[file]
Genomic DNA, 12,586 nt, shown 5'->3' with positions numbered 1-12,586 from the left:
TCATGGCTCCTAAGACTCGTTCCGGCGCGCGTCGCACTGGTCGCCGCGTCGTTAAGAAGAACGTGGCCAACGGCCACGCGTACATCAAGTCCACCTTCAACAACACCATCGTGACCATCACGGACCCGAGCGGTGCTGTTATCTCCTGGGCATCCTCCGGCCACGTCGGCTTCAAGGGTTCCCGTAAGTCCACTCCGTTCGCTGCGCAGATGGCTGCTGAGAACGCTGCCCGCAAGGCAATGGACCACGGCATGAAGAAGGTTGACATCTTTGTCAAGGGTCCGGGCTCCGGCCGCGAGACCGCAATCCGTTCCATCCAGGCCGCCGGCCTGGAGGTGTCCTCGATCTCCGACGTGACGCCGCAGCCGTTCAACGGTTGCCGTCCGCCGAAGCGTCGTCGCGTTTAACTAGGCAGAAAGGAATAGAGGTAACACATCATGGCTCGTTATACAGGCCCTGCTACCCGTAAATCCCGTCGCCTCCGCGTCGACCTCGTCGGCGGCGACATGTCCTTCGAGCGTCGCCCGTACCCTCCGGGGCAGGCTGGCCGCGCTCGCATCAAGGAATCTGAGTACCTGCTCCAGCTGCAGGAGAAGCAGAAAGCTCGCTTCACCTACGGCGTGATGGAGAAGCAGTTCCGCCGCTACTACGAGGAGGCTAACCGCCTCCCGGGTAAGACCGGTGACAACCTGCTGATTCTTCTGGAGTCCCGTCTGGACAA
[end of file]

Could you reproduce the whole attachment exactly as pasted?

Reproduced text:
Genomic DNA, 12,586 nt, shown 5'->3' with positions numbered 1-12,586 from the left:
TCATGGCTCCTAAGACTCGTTCCGGCGCGCGTCGCACTGGTCGCCGCGTCGTTAAGAAGAACGTGGCCAACGGCCACGCGTACATCAAGTCCACCTTCAACAACACCATCGTGACCATCACGGACCCGAGCGGTGCTGTTATCTCCTGGGCATCCTCCGGCCACGTCGGCTTCAAGGGTTCCCGTAAGTCCACTCCGTTCGCTGCGCAGATGGCTGCTGAGAACGCTGCCCGCAAGGCAATGGACCACGGCATGAAGAAGGTTGACATCTTTGTCAAGGGTCCGGGCTCCGGCCGCGAGACCGCAATCCGTTCCATCCAGGCCGCCGGCCTGGAGGTGTCCTCGATCTCCGACGTGACGCCGCAGCCGTTCAACGGTTGCCGTCCGCCGAAGCGTCGTCGCGTTTAACTAGGCAGAAAGGAATAGAGGTAACACATCATGGCTCGTTATACAGGCCCTGCTACCCGTAAATCCCGTCGCCTCCGCGTCGACCTCGTCGGCGGCGACATGTCCTTCGAGCGTCGCCCGTACCCTCCGGGGCAGGCTGGCCGCGCTCGCATCAAGGAATCTGAGTACCTGCTCCAGCTGCAGGAGAAGCAGAAAGCTCGCTTCACCTACGGCGTGATGGAGAAGCAGTTCCGCCGCTACTACGAGGAGGCTAACCGCCTCCCGGGTAAGACCGGTGACAACCTGCTGATTCTTCTGGAGTCCCGTCTGGACAA